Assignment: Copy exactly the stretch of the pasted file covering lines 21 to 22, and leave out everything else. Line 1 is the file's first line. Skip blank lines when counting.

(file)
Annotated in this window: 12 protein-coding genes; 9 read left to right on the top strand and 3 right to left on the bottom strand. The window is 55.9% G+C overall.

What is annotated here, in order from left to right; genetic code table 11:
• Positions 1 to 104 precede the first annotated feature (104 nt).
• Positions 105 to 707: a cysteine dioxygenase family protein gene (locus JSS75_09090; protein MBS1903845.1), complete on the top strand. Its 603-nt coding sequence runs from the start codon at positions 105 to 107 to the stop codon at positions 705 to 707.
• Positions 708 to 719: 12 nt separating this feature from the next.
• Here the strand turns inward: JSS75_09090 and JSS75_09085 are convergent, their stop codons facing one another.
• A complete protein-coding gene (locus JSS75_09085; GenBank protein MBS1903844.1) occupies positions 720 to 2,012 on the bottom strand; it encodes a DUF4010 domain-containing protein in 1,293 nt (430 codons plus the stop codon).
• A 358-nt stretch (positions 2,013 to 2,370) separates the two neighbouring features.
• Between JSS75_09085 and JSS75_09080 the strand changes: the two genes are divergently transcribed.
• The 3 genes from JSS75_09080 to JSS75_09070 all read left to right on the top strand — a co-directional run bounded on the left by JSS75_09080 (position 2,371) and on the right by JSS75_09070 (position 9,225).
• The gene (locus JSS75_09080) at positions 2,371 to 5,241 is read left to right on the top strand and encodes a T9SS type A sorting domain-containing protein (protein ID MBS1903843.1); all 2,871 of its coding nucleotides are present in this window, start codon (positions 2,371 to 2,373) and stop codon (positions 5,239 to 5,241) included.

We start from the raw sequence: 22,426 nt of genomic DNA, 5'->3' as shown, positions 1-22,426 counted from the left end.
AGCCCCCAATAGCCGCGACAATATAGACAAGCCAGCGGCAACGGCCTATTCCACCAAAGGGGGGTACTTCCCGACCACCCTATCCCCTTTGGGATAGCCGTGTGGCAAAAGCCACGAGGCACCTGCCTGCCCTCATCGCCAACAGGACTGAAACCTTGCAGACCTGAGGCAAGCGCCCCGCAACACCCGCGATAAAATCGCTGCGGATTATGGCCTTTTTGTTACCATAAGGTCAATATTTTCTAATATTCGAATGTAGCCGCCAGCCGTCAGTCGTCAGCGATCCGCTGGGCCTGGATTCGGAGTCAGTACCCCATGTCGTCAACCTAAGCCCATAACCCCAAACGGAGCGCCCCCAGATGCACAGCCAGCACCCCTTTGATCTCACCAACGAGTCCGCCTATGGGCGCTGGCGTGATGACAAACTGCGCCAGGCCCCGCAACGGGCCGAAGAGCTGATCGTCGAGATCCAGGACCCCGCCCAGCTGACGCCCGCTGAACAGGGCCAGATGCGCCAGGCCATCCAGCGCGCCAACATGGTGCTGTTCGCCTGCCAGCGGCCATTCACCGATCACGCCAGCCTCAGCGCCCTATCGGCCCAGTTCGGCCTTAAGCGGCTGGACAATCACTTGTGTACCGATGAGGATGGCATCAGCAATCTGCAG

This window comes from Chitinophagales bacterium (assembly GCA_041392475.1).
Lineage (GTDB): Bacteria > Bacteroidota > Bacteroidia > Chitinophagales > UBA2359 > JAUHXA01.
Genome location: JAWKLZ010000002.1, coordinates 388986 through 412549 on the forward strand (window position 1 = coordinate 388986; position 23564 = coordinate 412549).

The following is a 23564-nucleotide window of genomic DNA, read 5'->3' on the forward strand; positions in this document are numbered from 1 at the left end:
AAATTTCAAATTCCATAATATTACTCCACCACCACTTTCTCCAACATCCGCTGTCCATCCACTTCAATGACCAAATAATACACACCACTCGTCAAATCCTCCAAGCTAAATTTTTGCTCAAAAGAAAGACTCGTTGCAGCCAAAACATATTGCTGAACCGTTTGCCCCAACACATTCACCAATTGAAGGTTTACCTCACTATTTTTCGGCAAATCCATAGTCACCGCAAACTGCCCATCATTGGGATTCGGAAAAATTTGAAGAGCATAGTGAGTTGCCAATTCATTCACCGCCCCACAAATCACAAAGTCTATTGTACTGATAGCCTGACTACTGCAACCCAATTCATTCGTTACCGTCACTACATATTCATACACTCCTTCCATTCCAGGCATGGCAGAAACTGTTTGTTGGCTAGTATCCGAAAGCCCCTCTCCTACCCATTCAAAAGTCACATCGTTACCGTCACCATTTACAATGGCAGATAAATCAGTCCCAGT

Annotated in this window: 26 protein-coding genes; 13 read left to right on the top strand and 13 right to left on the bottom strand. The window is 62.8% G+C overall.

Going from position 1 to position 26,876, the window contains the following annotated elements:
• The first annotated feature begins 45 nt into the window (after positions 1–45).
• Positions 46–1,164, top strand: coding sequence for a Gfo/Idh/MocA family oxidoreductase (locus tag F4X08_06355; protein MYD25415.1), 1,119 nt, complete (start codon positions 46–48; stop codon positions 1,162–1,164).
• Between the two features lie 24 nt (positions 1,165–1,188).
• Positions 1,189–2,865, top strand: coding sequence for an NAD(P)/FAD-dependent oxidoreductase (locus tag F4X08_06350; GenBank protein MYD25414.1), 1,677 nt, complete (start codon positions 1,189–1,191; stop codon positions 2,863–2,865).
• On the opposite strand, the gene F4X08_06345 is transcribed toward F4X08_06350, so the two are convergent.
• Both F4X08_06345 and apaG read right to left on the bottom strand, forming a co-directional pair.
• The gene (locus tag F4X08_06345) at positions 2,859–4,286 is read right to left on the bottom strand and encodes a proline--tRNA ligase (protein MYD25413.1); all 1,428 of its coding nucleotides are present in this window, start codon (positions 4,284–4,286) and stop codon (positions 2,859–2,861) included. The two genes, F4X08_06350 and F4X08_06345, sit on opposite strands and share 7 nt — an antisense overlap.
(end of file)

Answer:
• The first annotated feature begins 45 nt into the window (after positions 1–45).
• Positions 46–1,164, top strand: coding sequence for a Gfo/Idh/MocA family oxidoreductase (locus tag F4X08_06355; protein MYD25415.1), 1,119 nt, complete (start codon positions 46–48; stop codon positions 1,162–1,164).